Local experts advocate water reduction to cope with drought

Many families are now changing the grass in their front yards to drought resistant plants. Photo by J Jiang
Many families are now changing the grass in their front yards to drought-resistant plants. (Photo: J. Jiang)

By Amelia Biscardi,
BlueDevilHUB.com Staff–

In this drought, water reduction is vital. Area experts have many ideas on how Davis High students can reduce water usage.

Andrew Fulks, Assistant Director of the UC Davis Arboretum and the Public Garden Teaching Nursery, says that “the best way to determine how to save water is first to determine where you are using water, and see where you have an opportunity for reduction.”

According to Fulks, water usage can be broken down into interior and exterior. For interior, try to find leaks and then check the efficiency of toilets, showers and sinks.

Looking at exterior water use is important as well.

“If you have lawn areas that aren’t actively used, you could convert them to drought-tolerant plants,” Fulks said.

However, the alternative to lawns, artificial turf, has both benefits and drawbacks.

“On campus [at UCD] we use [artificial turf] on some of our athletic fields, [which is] immediately usable after rain, can be re-striped for different sports back to back–unlike natural turf–and has a consistent playing surface,” Fulk said. “However, it still requires about as much water as regular turf in order to keep it clean, to wash off dirt, sweat and spit from players.”

Mike Mierzwa is the lead flood management planner at California Department of Water Resources, and says that the benefits of artificial turf include “eliminating the need for watering a lawn while providing the appearance of a green lawn.”

Taylor Lewis, nursery manager for the UC Davis Arboretum and Public Gardens, disagrees.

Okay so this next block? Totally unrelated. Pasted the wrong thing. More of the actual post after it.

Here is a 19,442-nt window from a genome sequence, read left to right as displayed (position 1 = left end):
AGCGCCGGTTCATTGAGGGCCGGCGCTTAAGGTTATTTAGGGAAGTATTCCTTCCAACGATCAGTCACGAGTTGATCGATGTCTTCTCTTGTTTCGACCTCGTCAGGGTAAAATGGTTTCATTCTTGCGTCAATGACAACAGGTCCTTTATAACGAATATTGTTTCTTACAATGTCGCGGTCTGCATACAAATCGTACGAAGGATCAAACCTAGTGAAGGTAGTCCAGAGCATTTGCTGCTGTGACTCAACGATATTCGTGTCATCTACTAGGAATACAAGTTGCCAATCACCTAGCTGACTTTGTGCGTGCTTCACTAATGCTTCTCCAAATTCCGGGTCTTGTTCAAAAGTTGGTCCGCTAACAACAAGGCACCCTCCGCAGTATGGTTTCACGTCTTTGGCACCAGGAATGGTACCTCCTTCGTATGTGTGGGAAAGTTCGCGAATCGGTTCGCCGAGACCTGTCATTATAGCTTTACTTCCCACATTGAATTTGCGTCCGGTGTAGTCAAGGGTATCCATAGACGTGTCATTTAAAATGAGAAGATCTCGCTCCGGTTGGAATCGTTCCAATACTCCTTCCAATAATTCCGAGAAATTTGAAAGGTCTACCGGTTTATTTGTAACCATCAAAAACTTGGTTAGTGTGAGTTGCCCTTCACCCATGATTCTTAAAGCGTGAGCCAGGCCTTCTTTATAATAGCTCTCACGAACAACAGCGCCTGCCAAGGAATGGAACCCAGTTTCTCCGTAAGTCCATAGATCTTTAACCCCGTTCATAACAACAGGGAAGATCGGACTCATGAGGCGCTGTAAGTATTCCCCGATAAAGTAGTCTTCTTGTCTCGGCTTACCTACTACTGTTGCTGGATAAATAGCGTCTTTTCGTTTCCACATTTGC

“I would never suggest, recommend, prefer, that people use artificial turf. You have to wash it off. If you don’t wash it off frequently, the plastic actually degrades faster,” Lewis said.

Not only does artificial turf use up water, but it must be sent to a landfill when it wears out.

The other alternative to artificial turf is taking out a lawn completely, which also has drawbacks.

Samuel Sandoval, an assistant professor and expert in water resource planning and management, worries that replacing all lawns with artificial turf will affect wildlife.

“A nature grass/dirt lawn still provides habitat for insects, which in turn become food for suburban song birds,” Sandoval said. “While it is possible to set up bird feeders, the worms, spiders and other insects that normally live in our yards can have a more difficult time getting through the turf into the ground.”

Another concern is that some plants and trees use up more water than others.

According to Fulks, shrubs and trees that require a lot of water include azaleas, agapanthus, white birch trees, ash trees and willow trees.

“People forget that during a drought that trees need water, while grass can easily grow back,” Mierzwa said. “The second-most important thing DHS can do to save water is use mulch around trees and plants. Mulch helps soil retain water and needs to be replaced. Both natural and artificial mulch can be used, and even mixed. Mulch is easy to use and replace.”

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